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Gold Medal Plates in Ottawa – updated

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As food bloggers, concentrating on cooking and eating in one city, we are well aware we limited potential interest in our blog posts to one locale. While we gladly contribute to the entropy that is food thought on the world wide web, we know our impact is minimal.

In foodiePrints’ short lifetime, we have managed to cultivate a wonderful readership and friends and following on several social networks. But, do we have influence? We receive few comments. We get the odd mention (thank-you Chef Blackie). We are invited to the odd dinner (thank-you Chef Hay). But, we are often asked, since we are food bloggers, do we write for Mark Warbuton’s (@warby) Ottawa Foodies, an online community of food enthusiasts. I’ve an account on Ottawa Foodies. foodiePrints is standalone.

Imagine our surprise when an e-mail from one of the well-respected judges of an upcoming culinary competition shows up in our inbox. The judge is a published food writer, one who is read on the world stage. The e-mail mentions reading and enjoying one of our blog posts.

Incredulous, I contacted several people to determine the authenticity of the e-mail. Surely, it must be a practical joke. “From one food blogger to another”, would we participate in promoting what was described as the “most important culinary competition in Canada?”

It wasn’t. We turned out to be one of three Ottawa blogs contacted. The other two are written by friends, Shari (@whisk_food_blog) of Whisk: A Food Blog and Rachelle of Rachelle Eats Food.

The competition, Gold Medal Plates

The competitors, teams lead by the following local chefs:
Ben Baird – The Urban Pear
Ross & Simon Fraser – Fraser Café
Caroline Ishii – Zen Kitchen
Charlotte Langley – Whalesbone Oyster House
Marc Lepine – Atelier
Steve Mitton – Murray Street Kitchen
Michael Moffatt – Beckta Dining and Wine and Play Food and Wine
Charles Part – Les Fougères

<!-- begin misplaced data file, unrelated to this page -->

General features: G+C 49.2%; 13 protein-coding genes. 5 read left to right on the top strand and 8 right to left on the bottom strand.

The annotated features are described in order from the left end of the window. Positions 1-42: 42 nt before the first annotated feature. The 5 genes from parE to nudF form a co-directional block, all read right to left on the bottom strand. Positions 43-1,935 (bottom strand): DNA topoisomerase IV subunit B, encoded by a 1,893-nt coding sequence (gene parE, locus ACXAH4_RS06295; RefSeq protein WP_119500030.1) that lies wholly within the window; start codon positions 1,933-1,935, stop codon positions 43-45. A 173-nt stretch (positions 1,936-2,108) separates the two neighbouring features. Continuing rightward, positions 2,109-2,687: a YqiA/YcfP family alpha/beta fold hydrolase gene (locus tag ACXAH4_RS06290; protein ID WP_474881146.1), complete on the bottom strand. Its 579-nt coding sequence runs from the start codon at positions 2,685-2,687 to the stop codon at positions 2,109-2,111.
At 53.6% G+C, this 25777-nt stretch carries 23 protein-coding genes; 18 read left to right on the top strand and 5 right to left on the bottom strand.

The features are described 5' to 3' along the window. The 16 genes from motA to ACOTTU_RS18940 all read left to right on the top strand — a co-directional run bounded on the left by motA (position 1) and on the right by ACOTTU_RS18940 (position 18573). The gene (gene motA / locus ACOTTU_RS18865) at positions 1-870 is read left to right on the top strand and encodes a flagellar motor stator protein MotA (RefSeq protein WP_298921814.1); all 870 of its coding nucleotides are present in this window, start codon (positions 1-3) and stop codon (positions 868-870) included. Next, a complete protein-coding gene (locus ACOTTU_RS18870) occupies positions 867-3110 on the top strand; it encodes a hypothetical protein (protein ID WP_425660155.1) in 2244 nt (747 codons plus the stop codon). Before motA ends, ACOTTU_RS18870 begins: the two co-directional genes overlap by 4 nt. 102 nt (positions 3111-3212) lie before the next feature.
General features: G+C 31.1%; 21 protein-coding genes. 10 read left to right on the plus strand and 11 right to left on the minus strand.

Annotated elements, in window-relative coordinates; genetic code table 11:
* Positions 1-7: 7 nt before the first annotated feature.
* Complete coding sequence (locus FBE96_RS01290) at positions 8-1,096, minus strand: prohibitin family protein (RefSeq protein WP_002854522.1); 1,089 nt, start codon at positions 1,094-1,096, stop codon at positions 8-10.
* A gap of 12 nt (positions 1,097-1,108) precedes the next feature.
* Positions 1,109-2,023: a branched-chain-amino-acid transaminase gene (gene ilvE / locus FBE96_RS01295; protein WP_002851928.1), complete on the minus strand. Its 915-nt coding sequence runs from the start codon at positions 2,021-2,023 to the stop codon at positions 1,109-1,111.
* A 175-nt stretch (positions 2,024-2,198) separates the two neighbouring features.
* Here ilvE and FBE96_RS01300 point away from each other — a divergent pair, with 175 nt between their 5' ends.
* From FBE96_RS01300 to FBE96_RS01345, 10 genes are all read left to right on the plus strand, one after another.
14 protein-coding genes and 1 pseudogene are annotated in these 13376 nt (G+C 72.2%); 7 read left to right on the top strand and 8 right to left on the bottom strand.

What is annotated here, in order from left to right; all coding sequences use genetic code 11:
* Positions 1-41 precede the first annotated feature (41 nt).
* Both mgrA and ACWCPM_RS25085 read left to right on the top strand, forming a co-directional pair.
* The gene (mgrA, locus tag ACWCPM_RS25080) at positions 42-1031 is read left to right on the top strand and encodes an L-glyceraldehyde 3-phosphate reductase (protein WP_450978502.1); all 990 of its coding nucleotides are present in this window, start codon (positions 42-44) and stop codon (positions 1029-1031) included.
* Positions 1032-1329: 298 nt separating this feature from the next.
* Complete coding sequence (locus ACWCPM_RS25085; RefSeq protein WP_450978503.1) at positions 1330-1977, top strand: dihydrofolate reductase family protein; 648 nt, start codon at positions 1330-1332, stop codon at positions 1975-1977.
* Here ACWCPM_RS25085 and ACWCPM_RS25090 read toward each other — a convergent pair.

Michael Potters – Harvest
Rene Rodriguez – Navarra

The judges,
Anne Desbrisay
Pam Collacott
Margaret Dickenson
Chris Knight
Chef Judson Simpson
Chef Matthew Carmichael (last year’s winner)
James Chatto

Our loyal readers already know we rarely participate in or promote events that do not support a cause. This is no exception. Gold Medal Plates was founded in 2003 and has since raised more than $4.1 million for the Canadian Olympic Foundation to support Canadian Olympic and Paralympic athletes.

Ottawa will be one of 8 Canadian cities holding Gold Medal Plates competitions. Winners will head to Kelowna, British Columbia for the Canadian Culinary Championships.

In 2009, Chef Matthew Carmichael, of E18hteen (18 York Street) and Social Restaurant and Lounge (537 Sussex Drive), took Bronze at the Canadian Culinary Championships.

Clearly, our city has culinary talent. Since Gold medal Plates aims to celebrate food and wine and feature the best chefs and wines in Canada, you can expect related blog posts on Fridays, leading up to the competition (Tuesday, November 16, 2010). These posts will be collaborations with Shari and Rachelle as we work to showcase why our restaurants and chefs have what it takes to compete.

And yes, Jenn and I will be attending Gold Medal Plates this year. There, we hope to gather some photos and stories to share that reinforce the fact Ottawa is becoming quite the culinary destination.

Tickets to the event are $300 CAD. Between the food and wine that will be served and the opportunity to support Canadian athletes, it is money well spent.

Facebook Page: Gold Medal Plates Ottawa

To purchase tickets for Gold Medal Plates, contact Sue Holloway (contact information below) or click here.

Particulars:
Gold Medal Plates Ottawa
Tuesday, November 16, 2010 6:00 pm
National Arts Centre
53 Elgin Street

Sue Holloway
818 Nesbitt Place
(613)274-3107 phone
(613)274-0851 fax
hollowayjoy@rogers.com

Mild-mannered IT professional by day and food blogger by night, I founded foodiePrints with a single intention, to share my love of all things food. My first post shared a recipe. Many followed. Eventually, I learned Ottawa prepares and serves great food. Thereafter, I started meeting restaurateurs, chefs, cooks, farmers, and other local producers, all good people. Ideas for food-related content swirled in my head. foodiePrints grew into a place to put them. From exploring foreign and domestic cuisines to shopping for exotic ingredients and cobbling together my takes on dishes in my meager kitchen, there are stories to tell. Welcome to foodiePrints. Here, you will find stories about food and drink, cooking, and eating in Canada’s capital. Be it food-related or just food-for-thought, I hope you find something tasty here.